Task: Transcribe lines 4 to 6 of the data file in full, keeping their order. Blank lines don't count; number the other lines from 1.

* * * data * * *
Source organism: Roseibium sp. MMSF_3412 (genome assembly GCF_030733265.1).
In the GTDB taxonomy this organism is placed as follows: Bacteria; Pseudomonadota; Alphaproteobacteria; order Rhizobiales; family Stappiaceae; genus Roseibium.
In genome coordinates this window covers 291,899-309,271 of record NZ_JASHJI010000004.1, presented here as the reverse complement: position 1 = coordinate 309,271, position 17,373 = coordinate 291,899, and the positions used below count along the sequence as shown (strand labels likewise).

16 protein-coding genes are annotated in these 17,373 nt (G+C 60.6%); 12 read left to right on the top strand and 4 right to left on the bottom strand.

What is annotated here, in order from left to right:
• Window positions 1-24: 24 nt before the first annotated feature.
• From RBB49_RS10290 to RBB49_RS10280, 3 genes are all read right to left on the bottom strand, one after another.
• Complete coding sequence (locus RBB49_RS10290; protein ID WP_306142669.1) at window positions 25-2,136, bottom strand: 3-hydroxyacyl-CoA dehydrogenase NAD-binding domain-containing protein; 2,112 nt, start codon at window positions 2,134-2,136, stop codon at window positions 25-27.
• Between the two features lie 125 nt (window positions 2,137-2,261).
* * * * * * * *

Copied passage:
16 protein-coding genes are annotated in these 17,373 nt (G+C 60.6%); 12 read left to right on the top strand and 4 right to left on the bottom strand.

What is annotated here, in order from left to right:
• Window positions 1-24: 24 nt before the first annotated feature.